Jimmy Page went to some dark places in the years following John Bonham’s sudden death in September 1980. Led Zeppelin had been at the center of the guitarist’s life since the band began 12 years earlier and they were gearing up for an American tour when the tragic news hit and brought all band activity to an immediate halt. The Who responded to the death of their drummer two years earlier by simply hiring a new one and hitting the road, but Zeppelin were unwilling to go that route and they decided to go their separate ways rather than continue with an incomplete lineup.
Page went to work on the Zeppelin outtakes collection Coda and the soundtrack to Death Wish II, but he was arrested in 1982 and 1984 for possession of cocaine. (He also reportedly had issues with heroin at this time, but he refuses to address the matter publicly.) Whatever the truth, he was rarely seen in public in the early Eighties and his recording output was extremely minimal. Without Led Zeppelin, he didn’t quite know what to do with himself.
He re-emerged for the ARMS charity concert at London’s Royal Albert Hall on September 20th, 1983, alongside his former Yardbirds bandmates Jimmy Page and Eric Clapton to help raise money in the fight against multiple sclerosis. The show was organized by former Small Faces and Faces bassist Ronnie Lane, who was diagnosed with the disease a few years earlier. This was the first time the three Yardbirds members had played a show together and demand for tickets was very high. Prince Charles and Princess Diana were even in attendance.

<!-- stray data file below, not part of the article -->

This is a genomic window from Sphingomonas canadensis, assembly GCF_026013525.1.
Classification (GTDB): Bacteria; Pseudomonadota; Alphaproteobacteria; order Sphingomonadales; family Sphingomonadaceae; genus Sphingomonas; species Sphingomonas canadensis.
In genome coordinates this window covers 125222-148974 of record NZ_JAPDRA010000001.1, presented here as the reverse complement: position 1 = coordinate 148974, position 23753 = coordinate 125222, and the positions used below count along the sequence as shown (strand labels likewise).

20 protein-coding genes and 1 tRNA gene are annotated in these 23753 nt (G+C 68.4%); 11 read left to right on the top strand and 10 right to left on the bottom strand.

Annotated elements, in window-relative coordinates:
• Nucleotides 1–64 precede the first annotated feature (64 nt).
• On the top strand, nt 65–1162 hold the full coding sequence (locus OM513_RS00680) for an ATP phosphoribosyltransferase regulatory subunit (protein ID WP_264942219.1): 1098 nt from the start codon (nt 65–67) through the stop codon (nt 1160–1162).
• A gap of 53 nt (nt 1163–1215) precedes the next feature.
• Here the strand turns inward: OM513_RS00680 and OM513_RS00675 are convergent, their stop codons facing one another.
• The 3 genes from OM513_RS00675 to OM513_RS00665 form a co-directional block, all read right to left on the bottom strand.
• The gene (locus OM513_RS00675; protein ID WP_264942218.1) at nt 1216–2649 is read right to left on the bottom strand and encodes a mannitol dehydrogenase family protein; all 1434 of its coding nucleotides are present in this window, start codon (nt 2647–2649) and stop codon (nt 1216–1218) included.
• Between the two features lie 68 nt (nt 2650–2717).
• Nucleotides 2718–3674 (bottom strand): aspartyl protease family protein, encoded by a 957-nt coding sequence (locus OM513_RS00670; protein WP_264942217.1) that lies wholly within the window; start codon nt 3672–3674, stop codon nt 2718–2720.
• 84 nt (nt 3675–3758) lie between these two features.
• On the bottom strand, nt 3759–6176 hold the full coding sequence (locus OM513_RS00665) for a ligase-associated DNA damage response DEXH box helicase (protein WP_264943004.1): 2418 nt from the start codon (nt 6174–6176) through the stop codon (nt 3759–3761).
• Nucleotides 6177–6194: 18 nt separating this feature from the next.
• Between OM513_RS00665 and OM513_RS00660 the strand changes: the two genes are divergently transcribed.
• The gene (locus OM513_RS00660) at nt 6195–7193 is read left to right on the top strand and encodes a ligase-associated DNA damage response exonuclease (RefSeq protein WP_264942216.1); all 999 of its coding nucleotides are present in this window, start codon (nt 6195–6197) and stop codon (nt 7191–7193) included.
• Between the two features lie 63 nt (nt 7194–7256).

The Jimmy Page portion of the evening began with three songs (“Prelude,” “City Sirens” and “Who’s to Blame”) from the Death Wish II soundtrack with Paul Rodgers helping out on the vocals. But the guitarist gave the audience what they wanted by playing an instrumental rendition of “Stairway to Heaven” at the end. As you can see from the video, the song is more than a little ragged in places. We can put some of the blame on drummer Simon Phillips for not quite nailing his parts or on whatever chemicals may have been in Page’s body, but this was the first time he’d played a Led Zeppelin song in public since the group disbanded. It’s easy to imagine he was more than a little emotional.
The ARMS show was such a huge success that they took it to America for a short run later that year. And Page’s set with Paul Rodgers laid the groundwork for their new band the Firm, which released two albums in the mid-Eighties and toured all over the world. They split in 1986 and Page went to work on his 1988 LP Outrider, which remains his only solo album to this day. In recent years he’s hinted at the possibility of recording another solo album, but so far nothing has emerged. It’s not surprising. How could anything possibly follow Led Zeppelin?